In a letter to Haskell penned on November 10, 1911, Gibran writes:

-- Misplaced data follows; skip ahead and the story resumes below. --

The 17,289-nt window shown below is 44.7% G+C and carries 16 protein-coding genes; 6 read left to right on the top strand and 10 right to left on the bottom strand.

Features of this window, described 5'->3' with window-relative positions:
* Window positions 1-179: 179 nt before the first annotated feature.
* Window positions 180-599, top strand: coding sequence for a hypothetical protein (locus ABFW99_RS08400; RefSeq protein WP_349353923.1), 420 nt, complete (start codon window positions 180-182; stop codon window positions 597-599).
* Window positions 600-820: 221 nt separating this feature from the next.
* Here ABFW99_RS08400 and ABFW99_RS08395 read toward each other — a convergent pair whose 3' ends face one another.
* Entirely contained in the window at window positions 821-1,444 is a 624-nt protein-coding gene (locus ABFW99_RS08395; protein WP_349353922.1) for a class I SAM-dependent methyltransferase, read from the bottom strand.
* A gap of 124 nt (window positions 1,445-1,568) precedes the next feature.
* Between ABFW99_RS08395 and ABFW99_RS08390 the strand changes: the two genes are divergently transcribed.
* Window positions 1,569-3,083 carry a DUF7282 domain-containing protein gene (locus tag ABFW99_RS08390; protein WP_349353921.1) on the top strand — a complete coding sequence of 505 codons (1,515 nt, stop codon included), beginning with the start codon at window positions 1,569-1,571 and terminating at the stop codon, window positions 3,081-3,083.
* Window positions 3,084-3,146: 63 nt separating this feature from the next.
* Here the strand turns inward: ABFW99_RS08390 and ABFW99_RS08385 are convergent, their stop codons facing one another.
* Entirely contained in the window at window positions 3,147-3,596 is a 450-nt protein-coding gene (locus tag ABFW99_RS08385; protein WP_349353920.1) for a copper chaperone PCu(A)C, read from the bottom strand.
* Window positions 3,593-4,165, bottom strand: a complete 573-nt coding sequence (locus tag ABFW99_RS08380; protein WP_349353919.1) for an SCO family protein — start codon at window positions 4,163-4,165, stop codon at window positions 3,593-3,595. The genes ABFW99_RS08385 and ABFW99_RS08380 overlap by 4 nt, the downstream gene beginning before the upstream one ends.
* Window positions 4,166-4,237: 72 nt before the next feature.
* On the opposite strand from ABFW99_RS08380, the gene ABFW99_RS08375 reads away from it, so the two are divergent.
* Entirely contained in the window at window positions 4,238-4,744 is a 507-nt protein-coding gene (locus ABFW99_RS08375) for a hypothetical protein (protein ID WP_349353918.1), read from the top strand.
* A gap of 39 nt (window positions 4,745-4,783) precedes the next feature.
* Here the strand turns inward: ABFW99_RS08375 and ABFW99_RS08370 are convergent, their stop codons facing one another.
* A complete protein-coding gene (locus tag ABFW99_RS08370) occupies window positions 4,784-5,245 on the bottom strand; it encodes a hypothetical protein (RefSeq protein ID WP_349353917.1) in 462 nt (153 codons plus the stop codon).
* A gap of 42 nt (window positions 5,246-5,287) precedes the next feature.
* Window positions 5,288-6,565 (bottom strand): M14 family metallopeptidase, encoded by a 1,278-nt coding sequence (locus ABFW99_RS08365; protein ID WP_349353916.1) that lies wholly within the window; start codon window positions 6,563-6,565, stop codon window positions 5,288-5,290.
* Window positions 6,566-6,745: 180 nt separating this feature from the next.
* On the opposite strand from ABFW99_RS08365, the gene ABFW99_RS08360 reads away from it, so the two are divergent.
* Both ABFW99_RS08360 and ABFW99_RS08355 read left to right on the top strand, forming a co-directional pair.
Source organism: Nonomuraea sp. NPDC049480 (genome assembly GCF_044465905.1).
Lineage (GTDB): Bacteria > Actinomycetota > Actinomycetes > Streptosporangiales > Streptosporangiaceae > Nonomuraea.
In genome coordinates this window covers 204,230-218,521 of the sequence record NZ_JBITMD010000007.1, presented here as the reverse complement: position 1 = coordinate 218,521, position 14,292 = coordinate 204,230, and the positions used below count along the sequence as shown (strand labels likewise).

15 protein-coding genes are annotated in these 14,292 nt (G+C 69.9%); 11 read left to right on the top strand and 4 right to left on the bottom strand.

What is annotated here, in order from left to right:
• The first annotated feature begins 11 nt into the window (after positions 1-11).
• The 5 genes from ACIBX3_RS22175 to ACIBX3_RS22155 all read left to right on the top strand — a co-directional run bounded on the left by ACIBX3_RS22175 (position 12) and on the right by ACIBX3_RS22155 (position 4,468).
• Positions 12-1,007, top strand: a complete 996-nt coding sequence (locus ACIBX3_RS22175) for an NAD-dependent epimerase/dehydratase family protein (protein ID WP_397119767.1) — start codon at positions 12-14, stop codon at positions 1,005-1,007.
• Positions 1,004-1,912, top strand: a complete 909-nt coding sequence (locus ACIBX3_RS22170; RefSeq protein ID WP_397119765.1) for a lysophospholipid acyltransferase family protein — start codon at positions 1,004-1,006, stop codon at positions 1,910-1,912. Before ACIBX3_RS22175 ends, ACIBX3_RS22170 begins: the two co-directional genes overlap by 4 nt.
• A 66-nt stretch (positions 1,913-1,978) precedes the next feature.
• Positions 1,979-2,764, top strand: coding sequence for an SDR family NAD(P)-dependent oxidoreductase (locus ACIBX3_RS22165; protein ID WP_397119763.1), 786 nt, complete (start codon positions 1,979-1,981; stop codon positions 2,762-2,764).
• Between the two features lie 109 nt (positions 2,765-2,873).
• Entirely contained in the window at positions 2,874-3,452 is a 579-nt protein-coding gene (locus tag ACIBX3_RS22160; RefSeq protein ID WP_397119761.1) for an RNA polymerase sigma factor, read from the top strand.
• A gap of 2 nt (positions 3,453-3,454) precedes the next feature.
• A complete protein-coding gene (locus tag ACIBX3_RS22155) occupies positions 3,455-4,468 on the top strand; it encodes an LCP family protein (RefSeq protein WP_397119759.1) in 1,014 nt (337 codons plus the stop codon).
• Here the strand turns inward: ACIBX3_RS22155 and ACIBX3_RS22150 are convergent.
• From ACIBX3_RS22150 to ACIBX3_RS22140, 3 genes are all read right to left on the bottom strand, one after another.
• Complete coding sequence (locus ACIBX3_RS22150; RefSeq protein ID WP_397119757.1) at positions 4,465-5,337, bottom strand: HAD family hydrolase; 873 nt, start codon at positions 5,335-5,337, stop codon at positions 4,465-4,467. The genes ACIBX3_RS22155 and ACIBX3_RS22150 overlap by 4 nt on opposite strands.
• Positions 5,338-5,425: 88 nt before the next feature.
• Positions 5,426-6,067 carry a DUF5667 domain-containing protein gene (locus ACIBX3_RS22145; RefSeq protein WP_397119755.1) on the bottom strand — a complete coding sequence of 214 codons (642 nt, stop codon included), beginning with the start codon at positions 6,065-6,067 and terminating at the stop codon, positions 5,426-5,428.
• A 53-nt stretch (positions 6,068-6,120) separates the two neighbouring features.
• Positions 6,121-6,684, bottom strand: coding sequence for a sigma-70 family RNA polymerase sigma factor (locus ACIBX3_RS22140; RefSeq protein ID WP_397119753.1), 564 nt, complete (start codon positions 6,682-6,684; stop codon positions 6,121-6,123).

There is an old Arabic song which begins “Only God and I know what is in my heart” — and today, after rereading your last three letters, I said out loud “Only God and Mary and I know what is in my heart.” I would open my heart and carry it in my hand so that others may know also; for there is no deeper desire than the desire of being revealed. We all want that little light in us to be taken from under the bushel. The first poet must have suffered much when the cave-dwellers laughed at his mad words. He would have given his bow and arrows and lion skin, everything he possessed, just to have his fellow-men know the delight and the passion which the sunset had created in his soul. And yet, is it not this mystic pain — the pain of not being known — that gives birth to art and artists?